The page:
Can a president be suspended from Twitter for threatening to attack another country?
That’s what some Twitter users, including actor and former Barack Obama aide Kal Penn, are demanding, after President Trump tweeted Friday morning that U.S. “military solutions are now fully in place, locked and loaded, should North Korea act unwisely.”
Critics of the president’s tweet say the rhetoric reflects a threat of violence against North Korea that violates Twitter’s rules and terms of service.
It is still unclear whether Twitter intends to act on requests for Trump’s account to be suspended. Twitter declined to comment on the matter, citing a company policy not to discuss individual accounts “for privacy and security reasons.”
Nor, for that matter, is it clear that Trump’s tweets actually constitute a terms-of-service violation. While Trump does appear to be sending a clear warning to North Korea, the stakes aren’t limited to a legalistic reading of Twitter’s policies. The company may need to balance Trump’s tweets against its own commitment to free expression and also weigh the public interest value of Trump’s unfiltered musings. If Ukraine and Russia can be said to engage in public diplomacy on Twitter when they battle each other with memes, then it could also arguably be a form of diplomacy for Trump to seek to deter North Korea with tweets, alarming as those tweets may be.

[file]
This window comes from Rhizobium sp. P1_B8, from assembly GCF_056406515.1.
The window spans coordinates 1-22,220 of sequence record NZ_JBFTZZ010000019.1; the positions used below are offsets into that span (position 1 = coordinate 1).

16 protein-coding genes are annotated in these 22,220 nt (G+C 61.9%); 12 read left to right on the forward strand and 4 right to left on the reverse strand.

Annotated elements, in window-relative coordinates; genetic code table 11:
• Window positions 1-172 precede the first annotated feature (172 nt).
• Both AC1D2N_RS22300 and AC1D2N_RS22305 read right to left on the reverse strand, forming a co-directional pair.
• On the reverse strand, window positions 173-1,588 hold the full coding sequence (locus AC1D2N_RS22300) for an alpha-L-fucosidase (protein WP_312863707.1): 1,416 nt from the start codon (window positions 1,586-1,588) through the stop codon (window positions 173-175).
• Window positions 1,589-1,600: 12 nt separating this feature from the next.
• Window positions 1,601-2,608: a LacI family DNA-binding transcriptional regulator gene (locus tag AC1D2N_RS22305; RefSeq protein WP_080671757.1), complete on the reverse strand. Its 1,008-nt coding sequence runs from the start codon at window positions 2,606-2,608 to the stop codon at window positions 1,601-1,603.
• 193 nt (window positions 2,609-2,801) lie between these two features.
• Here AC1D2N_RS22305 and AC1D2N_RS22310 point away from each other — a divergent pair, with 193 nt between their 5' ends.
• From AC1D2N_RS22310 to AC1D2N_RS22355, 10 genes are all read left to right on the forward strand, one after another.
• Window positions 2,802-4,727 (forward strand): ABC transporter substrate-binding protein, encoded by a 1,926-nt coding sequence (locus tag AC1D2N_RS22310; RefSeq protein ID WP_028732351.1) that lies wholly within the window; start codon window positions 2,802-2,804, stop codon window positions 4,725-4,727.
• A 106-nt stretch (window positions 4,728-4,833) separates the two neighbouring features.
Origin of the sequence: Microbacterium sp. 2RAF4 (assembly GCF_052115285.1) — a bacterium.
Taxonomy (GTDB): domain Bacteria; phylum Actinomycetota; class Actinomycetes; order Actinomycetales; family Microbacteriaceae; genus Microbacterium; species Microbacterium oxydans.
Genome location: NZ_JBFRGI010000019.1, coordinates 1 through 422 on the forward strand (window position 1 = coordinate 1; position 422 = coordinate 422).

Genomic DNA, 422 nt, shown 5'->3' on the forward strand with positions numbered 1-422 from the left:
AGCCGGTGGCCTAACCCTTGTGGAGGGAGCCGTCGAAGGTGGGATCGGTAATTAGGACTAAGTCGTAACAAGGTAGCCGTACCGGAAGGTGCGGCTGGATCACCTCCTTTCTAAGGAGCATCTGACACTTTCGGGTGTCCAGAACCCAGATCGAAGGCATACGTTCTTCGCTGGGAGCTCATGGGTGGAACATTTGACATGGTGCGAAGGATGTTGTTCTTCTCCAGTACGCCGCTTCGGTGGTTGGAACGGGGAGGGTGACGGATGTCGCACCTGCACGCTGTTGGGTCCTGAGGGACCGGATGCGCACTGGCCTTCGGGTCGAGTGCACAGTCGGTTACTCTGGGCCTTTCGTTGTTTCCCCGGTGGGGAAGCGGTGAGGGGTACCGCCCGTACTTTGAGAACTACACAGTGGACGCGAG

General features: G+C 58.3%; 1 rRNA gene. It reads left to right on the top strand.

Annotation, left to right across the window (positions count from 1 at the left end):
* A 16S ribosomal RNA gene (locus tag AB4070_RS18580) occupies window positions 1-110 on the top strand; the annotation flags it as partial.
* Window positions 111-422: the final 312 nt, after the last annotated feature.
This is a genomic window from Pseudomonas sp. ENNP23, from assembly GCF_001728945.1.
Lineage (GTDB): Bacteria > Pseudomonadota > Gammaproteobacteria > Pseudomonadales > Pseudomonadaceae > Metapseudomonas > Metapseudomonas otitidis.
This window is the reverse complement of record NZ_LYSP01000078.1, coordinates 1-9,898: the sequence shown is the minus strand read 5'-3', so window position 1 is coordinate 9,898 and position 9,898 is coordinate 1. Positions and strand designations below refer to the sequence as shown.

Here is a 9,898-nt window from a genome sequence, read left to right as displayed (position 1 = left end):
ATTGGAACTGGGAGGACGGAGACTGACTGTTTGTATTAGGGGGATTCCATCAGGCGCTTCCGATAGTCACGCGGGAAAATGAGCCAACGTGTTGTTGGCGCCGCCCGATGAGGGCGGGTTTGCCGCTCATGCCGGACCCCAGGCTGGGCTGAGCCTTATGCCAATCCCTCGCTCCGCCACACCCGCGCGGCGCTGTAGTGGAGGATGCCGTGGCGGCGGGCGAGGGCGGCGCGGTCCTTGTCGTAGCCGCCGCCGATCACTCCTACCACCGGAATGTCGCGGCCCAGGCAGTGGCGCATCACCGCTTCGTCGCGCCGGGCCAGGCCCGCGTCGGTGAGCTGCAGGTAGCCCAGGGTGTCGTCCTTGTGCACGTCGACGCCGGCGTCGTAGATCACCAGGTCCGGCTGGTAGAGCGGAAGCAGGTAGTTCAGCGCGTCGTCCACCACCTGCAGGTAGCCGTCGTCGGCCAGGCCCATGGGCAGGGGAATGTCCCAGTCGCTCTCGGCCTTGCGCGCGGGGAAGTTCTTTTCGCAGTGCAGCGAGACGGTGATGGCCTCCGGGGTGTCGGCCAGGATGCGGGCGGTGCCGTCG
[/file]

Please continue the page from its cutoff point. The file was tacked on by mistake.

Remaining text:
Underlying all that, of course, is also Twitter’s commercial need for engagement with its platform — an ever-growing requirement for its business at a time when our collective attention has never been more fragmented.
This isn’t the first time people have accused Trump of violating Twitter’s rules. Last month, for instance, he was criticized for tweeting a modified video clip of himself beating someone up outside a wrestling ring. The victim’s face had been obscured by CNN’s logo — leaving viewers with the impression that Trump was, literally, beating up CNN.
“If that’s not a direct threat of violence against the American citizens who work for CNN, it’s certainly a celebration of violence,” wrote the Atlantic’s Adrienne LaFrance at the time.